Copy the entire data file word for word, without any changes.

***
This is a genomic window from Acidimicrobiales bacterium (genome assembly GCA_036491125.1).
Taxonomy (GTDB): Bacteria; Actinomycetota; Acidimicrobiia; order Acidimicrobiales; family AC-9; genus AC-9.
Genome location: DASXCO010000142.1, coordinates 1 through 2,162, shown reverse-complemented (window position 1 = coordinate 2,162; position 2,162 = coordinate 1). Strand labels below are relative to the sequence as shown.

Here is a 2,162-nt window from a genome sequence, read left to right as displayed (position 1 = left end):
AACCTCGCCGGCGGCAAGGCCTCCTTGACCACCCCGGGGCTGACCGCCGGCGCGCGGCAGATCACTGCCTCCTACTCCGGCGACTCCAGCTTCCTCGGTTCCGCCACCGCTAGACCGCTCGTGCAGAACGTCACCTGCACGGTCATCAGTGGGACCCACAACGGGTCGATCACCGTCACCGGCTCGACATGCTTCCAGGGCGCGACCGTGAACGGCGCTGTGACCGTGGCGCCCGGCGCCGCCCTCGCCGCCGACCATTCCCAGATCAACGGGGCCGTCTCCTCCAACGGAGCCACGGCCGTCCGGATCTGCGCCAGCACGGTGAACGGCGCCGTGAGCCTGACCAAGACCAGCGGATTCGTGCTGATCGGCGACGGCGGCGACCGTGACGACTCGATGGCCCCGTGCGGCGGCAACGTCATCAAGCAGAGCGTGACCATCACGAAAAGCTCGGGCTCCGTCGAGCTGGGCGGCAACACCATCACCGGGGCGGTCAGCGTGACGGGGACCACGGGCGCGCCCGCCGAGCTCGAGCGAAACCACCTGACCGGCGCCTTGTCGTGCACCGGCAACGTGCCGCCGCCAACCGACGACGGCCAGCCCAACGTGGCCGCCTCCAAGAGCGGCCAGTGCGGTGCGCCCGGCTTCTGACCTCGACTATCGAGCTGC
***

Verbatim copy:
This is a genomic window from Acidimicrobiales bacterium (genome assembly GCA_036491125.1).
Taxonomy (GTDB): Bacteria; Actinomycetota; Acidimicrobiia; order Acidimicrobiales; family AC-9; genus AC-9.
Genome location: DASXCO010000142.1, coordinates 1 through 2,162, shown reverse-complemented (window position 1 = coordinate 2,162; position 2,162 = coordinate 1). Strand labels below are relative to the sequence as shown.

Here is a 2,162-nt window from a genome sequence, read left to right as displayed (position 1 = left end):
AACCTCGCCGGCGGCAAGGCCTCCTTGACCACCCCGGGGCTGACCGCCGGCGCGCGGCAGATCACTGCCTCCTACTCCGGCGACTCCAGCTTCCTCGGTTCCGCCACCGCTAGACCGCTCGTGCAGAACGTCACCTGCACGGTCATCAGTGGGACCCACAACGGGTCGATCACCGTCACCGGCTCGACATGCTTCCAGGGCGCGACCGTGAACGGCGCTGTGACCGTGGCGCCCGGCGCCGCCCTCGCCGCCGACCATTCCCAGATCAACGGGGCCGTCTCCTCCAACGGAGCCACGGCCGTCCGGATCTGCGCCAGCACGGTGAACGGCGCCGTGAGCCTGACCAAGACCAGCGGATTCGTGCTGATCGGCGACGGCGGCGACCGTGACGACTCGATGGCCCCGTGCGGCGGCAACGTCATCAAGCAGAGCGTGACCATCACGAAAAGCTCGGGCTCCGTCGAGCTGGGCGGCAACACCATCACCGGGGCGGTCAGCGTGACGGGGACCACGGGCGCGCCCGCCGAGCTCGAGCGAAACCACCTGACCGGCGCCTTGTCGTGCACCGGCAACGTGCCGCCGCCAACCGACGACGGCCAGCCCAACGTGGCCGCCTCCAAGAGCGGCCAGTGCGGTGCGCCCGGCTTCTGACCTCGACTATCGAGCTGC